|Probability of damaging thunderstorm winds or wind gusts of 58 mph or higher within 25 miles of a point.|
1:30 p.m. EDT update: The SPC issued an updated convective outlook at 12:25 p.m. EDT. The area outlines remain pretty much the same as they were in the earlier outlook. The 12:25 p.m. outlook contains the following language:
“Storms may increase in coverage and intensity this afternoon as lift is enhanced by existing outflow boundaries. Hail and damaging winds will be the primary hazards with these storms into this evening.”
Original post: There’s a slight risk of severe weather over the northern half of Indiana and Ohio and the southern half of Michigan between 9 a.m. EDT today and 8 a.m. EDT tomorrow. The main risk is damaging wind and hail but a tornado is possible. Casual weather observers should be alert for watches and warning through this afternoon and tonight. Make sure your weather alert radios work!
If you are interested in weather details, here’s a summary of relevant products from the National Weather Service (NWS):
At 8:47 a.m. EDT, the NWS Storm Prediction Center issued a Day One Convective Outlook that indicates a slight risk of severe weather over all of the county warning area (CWA) of the northern Indiana weather forecast office (WFO), including, of course, Fort Wayne. The outlook indicates a five percent risk of a tornado within 25 miles of any point in the risk area, a 15 percent risk of hail of one inch or greater diameter, and a 15 to 30 percent risk of thunderstorm winds or wind gusts of 50 knots (58 mph) or higher. As you can see in the map above, the area of enhanced (30 percent) wind damage risk includes Allen, DeKalb and Steuben Counties of Indiana and much of northwestern Ohio. The text of the outlook discusses the possibility of bands or small clusters of sustained storms and/or weak supercells with bowing segments capable of locally damaging wind and possibly a tornado.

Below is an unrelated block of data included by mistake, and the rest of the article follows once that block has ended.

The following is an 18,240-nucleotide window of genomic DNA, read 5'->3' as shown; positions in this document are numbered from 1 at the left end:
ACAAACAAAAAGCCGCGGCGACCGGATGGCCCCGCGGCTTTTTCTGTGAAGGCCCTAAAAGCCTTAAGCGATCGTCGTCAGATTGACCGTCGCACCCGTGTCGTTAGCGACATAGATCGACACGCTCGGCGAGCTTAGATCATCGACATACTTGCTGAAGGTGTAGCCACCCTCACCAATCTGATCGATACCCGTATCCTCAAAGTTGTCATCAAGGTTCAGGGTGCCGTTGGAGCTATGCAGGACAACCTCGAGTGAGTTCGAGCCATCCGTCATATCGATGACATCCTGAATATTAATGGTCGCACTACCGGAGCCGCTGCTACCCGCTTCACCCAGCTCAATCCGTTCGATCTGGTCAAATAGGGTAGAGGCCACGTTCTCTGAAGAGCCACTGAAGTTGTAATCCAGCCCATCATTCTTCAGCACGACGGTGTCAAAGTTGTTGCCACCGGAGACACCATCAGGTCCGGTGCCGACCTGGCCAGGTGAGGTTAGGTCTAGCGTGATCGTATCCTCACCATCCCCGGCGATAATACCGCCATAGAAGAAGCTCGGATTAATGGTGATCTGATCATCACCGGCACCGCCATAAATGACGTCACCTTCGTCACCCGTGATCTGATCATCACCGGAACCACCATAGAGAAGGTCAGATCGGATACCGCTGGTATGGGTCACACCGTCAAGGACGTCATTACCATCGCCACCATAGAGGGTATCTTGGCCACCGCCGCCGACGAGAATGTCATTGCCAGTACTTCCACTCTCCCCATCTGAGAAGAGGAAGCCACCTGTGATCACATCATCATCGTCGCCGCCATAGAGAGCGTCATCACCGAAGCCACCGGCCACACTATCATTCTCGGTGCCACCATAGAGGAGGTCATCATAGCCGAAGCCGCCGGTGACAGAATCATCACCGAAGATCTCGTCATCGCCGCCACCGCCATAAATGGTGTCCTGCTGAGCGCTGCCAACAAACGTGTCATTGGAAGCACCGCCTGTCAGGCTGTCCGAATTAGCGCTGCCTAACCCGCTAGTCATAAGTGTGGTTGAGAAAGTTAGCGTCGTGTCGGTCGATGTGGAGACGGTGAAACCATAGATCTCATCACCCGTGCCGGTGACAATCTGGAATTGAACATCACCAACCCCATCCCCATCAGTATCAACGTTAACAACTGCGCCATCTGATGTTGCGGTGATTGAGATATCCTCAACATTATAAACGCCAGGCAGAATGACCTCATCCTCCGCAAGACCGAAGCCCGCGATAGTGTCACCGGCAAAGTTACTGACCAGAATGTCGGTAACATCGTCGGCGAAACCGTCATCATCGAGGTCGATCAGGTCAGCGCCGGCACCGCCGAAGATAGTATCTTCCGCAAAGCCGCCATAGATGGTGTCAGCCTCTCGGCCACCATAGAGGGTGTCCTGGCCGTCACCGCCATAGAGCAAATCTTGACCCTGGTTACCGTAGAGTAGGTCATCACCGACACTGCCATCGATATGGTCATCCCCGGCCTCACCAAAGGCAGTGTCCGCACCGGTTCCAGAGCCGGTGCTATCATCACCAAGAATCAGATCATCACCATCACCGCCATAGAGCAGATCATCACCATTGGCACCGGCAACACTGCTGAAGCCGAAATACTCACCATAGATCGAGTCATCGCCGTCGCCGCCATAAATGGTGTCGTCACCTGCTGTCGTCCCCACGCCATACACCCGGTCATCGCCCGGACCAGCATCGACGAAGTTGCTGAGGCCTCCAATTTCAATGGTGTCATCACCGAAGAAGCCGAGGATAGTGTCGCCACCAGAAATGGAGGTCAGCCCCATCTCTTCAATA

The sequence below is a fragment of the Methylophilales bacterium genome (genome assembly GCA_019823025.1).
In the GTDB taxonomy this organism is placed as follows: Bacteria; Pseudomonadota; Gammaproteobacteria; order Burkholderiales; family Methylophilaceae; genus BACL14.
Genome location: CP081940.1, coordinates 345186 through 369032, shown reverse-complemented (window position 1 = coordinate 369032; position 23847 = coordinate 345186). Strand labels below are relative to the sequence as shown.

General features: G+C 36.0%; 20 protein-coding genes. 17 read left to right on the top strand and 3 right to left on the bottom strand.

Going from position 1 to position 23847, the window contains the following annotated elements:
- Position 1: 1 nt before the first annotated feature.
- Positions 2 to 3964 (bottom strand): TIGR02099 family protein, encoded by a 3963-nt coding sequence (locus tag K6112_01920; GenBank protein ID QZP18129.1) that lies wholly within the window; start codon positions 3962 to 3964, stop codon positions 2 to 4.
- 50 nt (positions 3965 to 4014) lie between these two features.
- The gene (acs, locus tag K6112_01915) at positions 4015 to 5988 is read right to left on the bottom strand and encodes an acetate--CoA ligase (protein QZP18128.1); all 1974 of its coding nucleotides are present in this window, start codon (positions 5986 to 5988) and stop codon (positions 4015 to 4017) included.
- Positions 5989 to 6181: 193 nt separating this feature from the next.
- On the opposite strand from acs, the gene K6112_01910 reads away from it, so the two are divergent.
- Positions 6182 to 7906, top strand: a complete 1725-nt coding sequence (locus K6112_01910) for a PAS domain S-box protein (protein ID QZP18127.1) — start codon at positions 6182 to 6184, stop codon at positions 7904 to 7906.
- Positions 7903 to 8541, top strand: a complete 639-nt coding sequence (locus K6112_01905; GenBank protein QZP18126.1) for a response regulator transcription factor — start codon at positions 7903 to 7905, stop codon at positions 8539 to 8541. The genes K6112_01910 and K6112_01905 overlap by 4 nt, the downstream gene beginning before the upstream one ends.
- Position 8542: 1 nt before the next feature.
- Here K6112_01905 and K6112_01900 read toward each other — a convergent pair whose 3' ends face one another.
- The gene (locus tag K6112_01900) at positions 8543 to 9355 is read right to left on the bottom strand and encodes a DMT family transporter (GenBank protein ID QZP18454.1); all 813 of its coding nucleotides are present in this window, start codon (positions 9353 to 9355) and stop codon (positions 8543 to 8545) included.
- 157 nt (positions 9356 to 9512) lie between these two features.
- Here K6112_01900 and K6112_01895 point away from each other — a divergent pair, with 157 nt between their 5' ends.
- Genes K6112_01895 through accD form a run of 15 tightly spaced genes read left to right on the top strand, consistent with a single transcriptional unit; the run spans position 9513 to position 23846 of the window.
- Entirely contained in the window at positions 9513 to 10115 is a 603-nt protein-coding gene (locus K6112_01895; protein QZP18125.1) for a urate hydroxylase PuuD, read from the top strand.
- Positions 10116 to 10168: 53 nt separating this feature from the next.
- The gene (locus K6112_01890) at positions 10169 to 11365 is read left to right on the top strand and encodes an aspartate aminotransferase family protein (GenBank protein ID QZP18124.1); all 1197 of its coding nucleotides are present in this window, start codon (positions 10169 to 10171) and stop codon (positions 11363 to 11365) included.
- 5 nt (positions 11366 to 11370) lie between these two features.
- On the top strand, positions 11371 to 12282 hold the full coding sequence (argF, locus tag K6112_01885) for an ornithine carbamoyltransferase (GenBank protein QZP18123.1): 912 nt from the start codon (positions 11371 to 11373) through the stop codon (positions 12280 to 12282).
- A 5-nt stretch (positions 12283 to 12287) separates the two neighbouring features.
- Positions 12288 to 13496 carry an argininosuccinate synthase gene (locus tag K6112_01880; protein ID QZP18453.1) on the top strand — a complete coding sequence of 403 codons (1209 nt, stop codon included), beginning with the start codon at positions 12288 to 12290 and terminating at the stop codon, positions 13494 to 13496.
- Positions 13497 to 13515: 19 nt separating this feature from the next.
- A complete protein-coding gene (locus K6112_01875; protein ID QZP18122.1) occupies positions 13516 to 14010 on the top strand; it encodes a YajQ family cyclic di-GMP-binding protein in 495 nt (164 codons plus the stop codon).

At 4:59 a.m. EDT the Northern Indiana NWS WFO issued a Hazardous Weather Outlook that reads, “Scattered thunderstorms are expected across the area today and tonight. Locally heavy rainfall is possible during this period. Also, some of the storms may be severe with large hail and damaging winds this afternoon and this evening. The outlook also indicates that spotter activation might be needed this afternoon and this evening.
In an Area Forecast Discussion issued at 6:43 a.m. EDT, the northern Indiana WFO wrote, “A warm front over northern portions of Illinois Indiana and Ohio early this morning will lift north into Wisconsin and Michigan today. Thunderstorms are expected in the vicinity of the front.”
The discussion also indicates that a shortwave impulse is forecast to move across the WFO’s CWA this afternoon through an air mass that will be moderately unstable by that time. The combination of 30 to 40 knot 0 to 6 kilometer shear and moderate instability suggests that some of the storms could be severe. In addition, another shortwave impulse tonight could combine with some lingering instability and convective outflow boundaries, resulting in thunderstorms again tonight. The best chances for those storms will be in the northern portion of the CWA, closer to the warm front.